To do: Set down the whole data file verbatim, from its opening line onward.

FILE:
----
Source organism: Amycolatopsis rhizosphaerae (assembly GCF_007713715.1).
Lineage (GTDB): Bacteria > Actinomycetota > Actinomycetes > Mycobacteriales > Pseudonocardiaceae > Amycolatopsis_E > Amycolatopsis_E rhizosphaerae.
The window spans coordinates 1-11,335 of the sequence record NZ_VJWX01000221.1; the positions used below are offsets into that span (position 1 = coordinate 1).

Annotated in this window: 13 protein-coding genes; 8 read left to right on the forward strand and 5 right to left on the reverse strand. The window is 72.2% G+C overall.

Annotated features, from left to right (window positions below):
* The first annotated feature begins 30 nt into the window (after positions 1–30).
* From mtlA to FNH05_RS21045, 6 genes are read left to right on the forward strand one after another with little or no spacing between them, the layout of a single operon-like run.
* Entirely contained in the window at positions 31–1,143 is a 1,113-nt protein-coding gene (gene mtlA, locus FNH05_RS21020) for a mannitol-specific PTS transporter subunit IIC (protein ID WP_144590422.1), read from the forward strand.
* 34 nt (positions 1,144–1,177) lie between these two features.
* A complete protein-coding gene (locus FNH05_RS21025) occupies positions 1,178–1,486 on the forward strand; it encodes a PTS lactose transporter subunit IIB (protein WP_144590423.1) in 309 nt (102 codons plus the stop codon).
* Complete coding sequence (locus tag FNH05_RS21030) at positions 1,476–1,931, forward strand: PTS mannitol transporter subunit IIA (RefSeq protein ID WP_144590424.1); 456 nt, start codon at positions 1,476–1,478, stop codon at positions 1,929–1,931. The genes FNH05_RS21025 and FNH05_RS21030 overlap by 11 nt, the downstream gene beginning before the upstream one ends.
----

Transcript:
Source organism: Amycolatopsis rhizosphaerae (assembly GCF_007713715.1).
Lineage (GTDB): Bacteria > Actinomycetota > Actinomycetes > Mycobacteriales > Pseudonocardiaceae > Amycolatopsis_E > Amycolatopsis_E rhizosphaerae.
The window spans coordinates 1-11,335 of the sequence record NZ_VJWX01000221.1; the positions used below are offsets into that span (position 1 = coordinate 1).

Annotated in this window: 13 protein-coding genes; 8 read left to right on the forward strand and 5 right to left on the reverse strand. The window is 72.2% G+C overall.

Annotated features, from left to right (window positions below):
* The first annotated feature begins 30 nt into the window (after positions 1–30).
* From mtlA to FNH05_RS21045, 6 genes are read left to right on the forward strand one after another with little or no spacing between them, the layout of a single operon-like run.
* Entirely contained in the window at positions 31–1,143 is a 1,113-nt protein-coding gene (gene mtlA, locus FNH05_RS21020) for a mannitol-specific PTS transporter subunit IIC (protein ID WP_144590422.1), read from the forward strand.
* 34 nt (positions 1,144–1,177) lie between these two features.
* A complete protein-coding gene (locus FNH05_RS21025) occupies positions 1,178–1,486 on the forward strand; it encodes a PTS lactose transporter subunit IIB (protein WP_144590423.1) in 309 nt (102 codons plus the stop codon).
* Complete coding sequence (locus tag FNH05_RS21030) at positions 1,476–1,931, forward strand: PTS mannitol transporter subunit IIA (RefSeq protein ID WP_144590424.1); 456 nt, start codon at positions 1,476–1,478, stop codon at positions 1,929–1,931. The genes FNH05_RS21025 and FNH05_RS21030 overlap by 11 nt, the downstream gene beginning before the upstream one ends.